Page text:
We use cookies to help improve and maintain our site. More information.
close

June 08, 2017

Day 0

There are two big events on our radar screen today - the UK election and the ECB’s governing council meeting in Tallinn. On the latter, we expect no surprises. We believe that Mario Draghi’s message on the need for continued monetary support is logical and consistent, given the persistent weakness in core inflation.

As regards the former, it is worth noting that the last pre-election polls seem to have registerd a reversal in the month-long trend of a rising Labour and falling Conservative shares. The latest YouGov/Times poll has the Tories seven points ahead again - 42 versus 35. This would translate into a majority of close to 100 for Teresa May, which would be close to a landslide victory. The headline in the Independent also goes in the same direction. Its latest poll gives the Tories a 10-point lead and a 74-seat majority. One thing we are noticing is that the astonishing variability in the polls is also narrowing. It appears that commentators have put a Tory majority of 50 seats as the expectational benchmark. Anything less, and Theresa May will be in trouble. The polls suggest that she might clear that hurdle. And even pro-Labour commentators, like Owen Jones in the Guardian, now concede that the odds are stacked against them. 

The one caveat we would like to add is turnout. While less than 150,000 young people registered to vote before the deadline in 2015, that number has risen to 250,000. Expect most of them to vote Labour. And, if Labour mobilises its voters more than the Conservatives, the gap between the parties might narrow considerably. We would consider a reduced Tory majority or a hung parliament as still within the margin of error of the polls. The margin of error is not 10%, as Nate Silver keeps on claiming, but it is higher than the usual 2-3%.

As we wrote yesterday, the elections matter for the Brexit negotiations. A Labour victory could throw open the entire process, as Daniel Finkelstein of the Times notes. The problem is that Labour’s position on Brexit is internally inconsistent. Jeremy Corbyn says he accepts Brexit, but then says he would not accept a no-deal hard Brexit. But what if the EU does not give him a better deal? Will he then eat his promise not to reverse Brexit, or will he eat his promise not to crash out without a deal?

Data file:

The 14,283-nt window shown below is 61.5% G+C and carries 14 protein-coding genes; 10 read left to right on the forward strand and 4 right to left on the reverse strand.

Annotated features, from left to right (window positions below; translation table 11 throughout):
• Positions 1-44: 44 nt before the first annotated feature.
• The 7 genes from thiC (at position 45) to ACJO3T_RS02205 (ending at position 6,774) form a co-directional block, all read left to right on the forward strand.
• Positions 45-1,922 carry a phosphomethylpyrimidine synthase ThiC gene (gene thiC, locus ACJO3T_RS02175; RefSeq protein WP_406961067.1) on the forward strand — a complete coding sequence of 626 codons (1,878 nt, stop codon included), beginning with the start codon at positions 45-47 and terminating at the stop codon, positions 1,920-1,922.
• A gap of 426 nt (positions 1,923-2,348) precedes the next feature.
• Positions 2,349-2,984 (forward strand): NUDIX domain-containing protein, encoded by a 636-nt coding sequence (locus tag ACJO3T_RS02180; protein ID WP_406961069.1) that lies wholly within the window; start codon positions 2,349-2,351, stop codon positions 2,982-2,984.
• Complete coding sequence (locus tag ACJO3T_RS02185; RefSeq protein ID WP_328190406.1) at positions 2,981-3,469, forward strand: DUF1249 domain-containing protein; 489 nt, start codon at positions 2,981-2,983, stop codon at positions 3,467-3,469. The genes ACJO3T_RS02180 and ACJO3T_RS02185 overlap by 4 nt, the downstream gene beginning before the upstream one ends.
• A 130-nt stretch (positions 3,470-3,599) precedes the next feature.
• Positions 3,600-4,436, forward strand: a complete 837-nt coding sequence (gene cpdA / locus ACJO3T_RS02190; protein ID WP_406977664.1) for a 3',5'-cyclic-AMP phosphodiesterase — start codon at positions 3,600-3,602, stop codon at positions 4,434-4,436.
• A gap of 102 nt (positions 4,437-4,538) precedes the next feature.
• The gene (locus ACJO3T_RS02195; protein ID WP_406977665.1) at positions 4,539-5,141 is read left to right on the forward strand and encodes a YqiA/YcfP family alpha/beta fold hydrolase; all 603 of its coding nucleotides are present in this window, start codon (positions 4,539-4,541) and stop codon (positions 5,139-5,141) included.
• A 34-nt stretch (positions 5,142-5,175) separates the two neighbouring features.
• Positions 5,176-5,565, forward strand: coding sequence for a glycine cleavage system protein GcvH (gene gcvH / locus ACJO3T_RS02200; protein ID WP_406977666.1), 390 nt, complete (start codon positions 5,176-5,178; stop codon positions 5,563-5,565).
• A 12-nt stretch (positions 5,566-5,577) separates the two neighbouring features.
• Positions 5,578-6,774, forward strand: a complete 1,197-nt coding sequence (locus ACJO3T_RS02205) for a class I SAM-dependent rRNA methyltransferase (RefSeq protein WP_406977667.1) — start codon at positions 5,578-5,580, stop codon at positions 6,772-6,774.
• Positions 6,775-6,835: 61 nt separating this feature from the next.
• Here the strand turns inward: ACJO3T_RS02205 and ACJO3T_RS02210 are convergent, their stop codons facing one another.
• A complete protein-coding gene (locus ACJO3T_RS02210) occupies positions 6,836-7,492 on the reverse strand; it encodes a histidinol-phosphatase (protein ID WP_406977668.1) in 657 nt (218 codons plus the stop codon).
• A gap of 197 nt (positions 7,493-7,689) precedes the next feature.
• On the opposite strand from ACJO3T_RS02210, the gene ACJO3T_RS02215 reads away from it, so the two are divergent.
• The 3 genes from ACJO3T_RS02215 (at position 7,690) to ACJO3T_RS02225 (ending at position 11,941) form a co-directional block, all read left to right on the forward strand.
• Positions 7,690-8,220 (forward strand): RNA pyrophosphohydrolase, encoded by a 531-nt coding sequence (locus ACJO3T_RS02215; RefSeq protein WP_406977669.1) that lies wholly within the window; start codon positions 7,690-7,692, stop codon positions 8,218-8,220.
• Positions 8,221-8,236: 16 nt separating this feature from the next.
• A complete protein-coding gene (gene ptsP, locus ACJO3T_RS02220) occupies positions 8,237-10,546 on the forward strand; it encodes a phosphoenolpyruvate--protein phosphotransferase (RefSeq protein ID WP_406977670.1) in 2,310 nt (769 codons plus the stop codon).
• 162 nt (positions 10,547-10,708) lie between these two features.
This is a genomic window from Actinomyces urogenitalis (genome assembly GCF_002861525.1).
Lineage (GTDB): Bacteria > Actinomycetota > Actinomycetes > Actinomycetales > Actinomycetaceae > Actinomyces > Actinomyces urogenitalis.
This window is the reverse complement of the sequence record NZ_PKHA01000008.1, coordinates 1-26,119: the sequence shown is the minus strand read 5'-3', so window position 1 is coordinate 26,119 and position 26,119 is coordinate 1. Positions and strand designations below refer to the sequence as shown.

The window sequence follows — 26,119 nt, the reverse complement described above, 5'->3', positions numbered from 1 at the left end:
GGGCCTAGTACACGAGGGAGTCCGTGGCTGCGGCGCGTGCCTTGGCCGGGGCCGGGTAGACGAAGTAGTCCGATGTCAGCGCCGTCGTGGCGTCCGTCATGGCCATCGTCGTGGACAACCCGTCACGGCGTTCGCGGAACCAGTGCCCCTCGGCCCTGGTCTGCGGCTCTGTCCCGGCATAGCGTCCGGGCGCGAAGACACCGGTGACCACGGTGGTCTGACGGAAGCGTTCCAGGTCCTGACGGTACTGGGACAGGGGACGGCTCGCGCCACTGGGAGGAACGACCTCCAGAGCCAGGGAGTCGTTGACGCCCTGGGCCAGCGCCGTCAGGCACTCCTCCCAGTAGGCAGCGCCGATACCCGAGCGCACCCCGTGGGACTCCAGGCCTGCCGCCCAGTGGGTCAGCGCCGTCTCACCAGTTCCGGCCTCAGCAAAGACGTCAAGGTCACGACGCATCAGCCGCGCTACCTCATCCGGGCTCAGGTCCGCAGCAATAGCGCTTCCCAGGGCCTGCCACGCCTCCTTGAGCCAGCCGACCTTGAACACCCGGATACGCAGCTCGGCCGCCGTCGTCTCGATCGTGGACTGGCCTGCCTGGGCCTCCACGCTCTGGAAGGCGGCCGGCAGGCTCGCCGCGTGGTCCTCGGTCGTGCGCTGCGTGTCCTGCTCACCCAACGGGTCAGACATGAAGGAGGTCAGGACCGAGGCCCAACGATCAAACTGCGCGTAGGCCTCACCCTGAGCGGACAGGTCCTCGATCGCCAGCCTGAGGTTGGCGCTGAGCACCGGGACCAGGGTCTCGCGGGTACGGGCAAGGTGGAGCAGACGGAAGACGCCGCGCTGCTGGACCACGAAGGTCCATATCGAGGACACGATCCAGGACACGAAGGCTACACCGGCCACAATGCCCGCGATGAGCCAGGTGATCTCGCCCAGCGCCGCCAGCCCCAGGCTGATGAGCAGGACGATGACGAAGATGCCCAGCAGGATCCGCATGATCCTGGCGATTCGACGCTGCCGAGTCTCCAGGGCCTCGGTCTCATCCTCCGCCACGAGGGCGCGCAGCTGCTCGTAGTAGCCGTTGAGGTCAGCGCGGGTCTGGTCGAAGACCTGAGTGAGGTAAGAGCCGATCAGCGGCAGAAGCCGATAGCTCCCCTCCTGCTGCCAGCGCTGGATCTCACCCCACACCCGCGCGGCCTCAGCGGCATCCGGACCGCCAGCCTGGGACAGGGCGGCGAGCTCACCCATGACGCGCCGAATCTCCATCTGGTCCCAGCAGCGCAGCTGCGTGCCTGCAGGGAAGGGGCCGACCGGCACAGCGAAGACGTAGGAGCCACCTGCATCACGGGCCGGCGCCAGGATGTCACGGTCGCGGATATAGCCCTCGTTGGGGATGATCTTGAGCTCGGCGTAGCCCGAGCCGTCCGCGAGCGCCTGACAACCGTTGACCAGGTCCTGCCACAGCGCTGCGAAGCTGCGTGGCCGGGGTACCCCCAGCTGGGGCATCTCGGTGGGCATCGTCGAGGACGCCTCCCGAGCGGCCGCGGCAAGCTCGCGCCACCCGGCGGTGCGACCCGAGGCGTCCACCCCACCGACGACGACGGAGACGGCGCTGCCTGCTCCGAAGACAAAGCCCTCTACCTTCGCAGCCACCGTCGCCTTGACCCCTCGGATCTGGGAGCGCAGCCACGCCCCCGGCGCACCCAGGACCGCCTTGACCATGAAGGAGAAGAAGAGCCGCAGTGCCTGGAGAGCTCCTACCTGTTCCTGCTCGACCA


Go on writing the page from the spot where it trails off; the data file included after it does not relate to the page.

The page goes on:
If the polls are right and Theresa May wins with an enlarged majority, Brexit will go ahead as planned, with or without a deal. The larger the majority, the greater will be May’s ability to compromise with the EU on a deal. She will be able to offer money - not the €100bn, but perhaps half of that. If the EU rejects that offer, it would be interesting to see how they plan to fill this gap. For a compromise to happen, it is essential that the talks are conducted quietly and professionally.

Andrew Duff quotes a former ECJ judge, Franklin Dehousse, as saying that the purpose of Article 50 is to show that the EU is not a prison, and warns that the attempt to impose the jurisdiction of the ECJ on the UK post-Brexit is doomed to failure. Dehousse compares the EU’s attitude towards Brexit with that of the British in China in the 19th century. 

Duff concludes that the hopes of Ex-Remainers that the Brexit process can somehow be reversed are doomed to be disappointed. He notes that the attempts in Ireland to get the ECJ to rule on the reversibility of the Article 50 process have been abandoned. This was considered to be one of the most promising routes to a Brexit reversal process - and is now closing. 

This concurs with our view that the trigger of Article 50 is de facto and de jure irreversible. If it were intended to be reversible, then clearly this would have been stated in the Treaties. What is stated in Art 50 instead is that countries can leave the EU in accordance with their own constitutional provisions, and that if no agreement is reached, the country would leave automatically. 

And finally, here is a comment by Bill Emmott, who is spot-on in his observation that the lack of a Brexit debate in the elections is the true metric of the country's alienation from the EU.

"The bigger reason is that such a result, or even the prospect of it, confirms a simpler fact: that “Europe” does not score highly among the issues that matter for British voters, whether they are for or against membership of the EU. That prevailing indifference, rather than the referendum defeat, represents the true failure of the pro-EU cause in Britain over the past 44 years. It is a tragedy for Britain and its strategic interests that this is the case, but it is so."

Show Comments Write a Comment

June 08, 2017

Macron and his overly enthusiastic minions

Politicians and the press are starting to get nervous about the predictions of a landslide win by the LREM/MoDem in the legislative elections. Even the government itself is expressing worries.

After Emmanuel Macron won with audacity and started off balancing the left and right, his carefully crafted approach to politics risks getting off kilter. He would face questions such as how to appoint key positions in the assembly if the number of experienced politicians to leave parliament increases? How to find a balancing mix between renewal and experience if the candidates of the civil society kick out all traditional politicians? And how to discipline the winners so that the majority does not descend into chaos? No one thought Macron would have to contemplate these kinds of questions, writes Cecile Cornudet.

Is this anti-system movement going too far? Or is it a Macron hype, inspiring people to become mini-Macrons? Nouvel Observateur has an article in that sense, it reads like a step-by-step guide on what it takes to turn from a novice to a politician under Macron. Is this the silent revolution or a tide that will turn back after reaching its high point?

Show Comments Write a Comment

This is the public section of the Eurointelligence Professional Briefing, which focuses on the geopolitical aspects of our news coverage. It appears daily at 2pm CET. The full briefing, which appears at 9am CET, is only available to subscribers. Please click here for a free trial, and here for the Eurointelligence home page.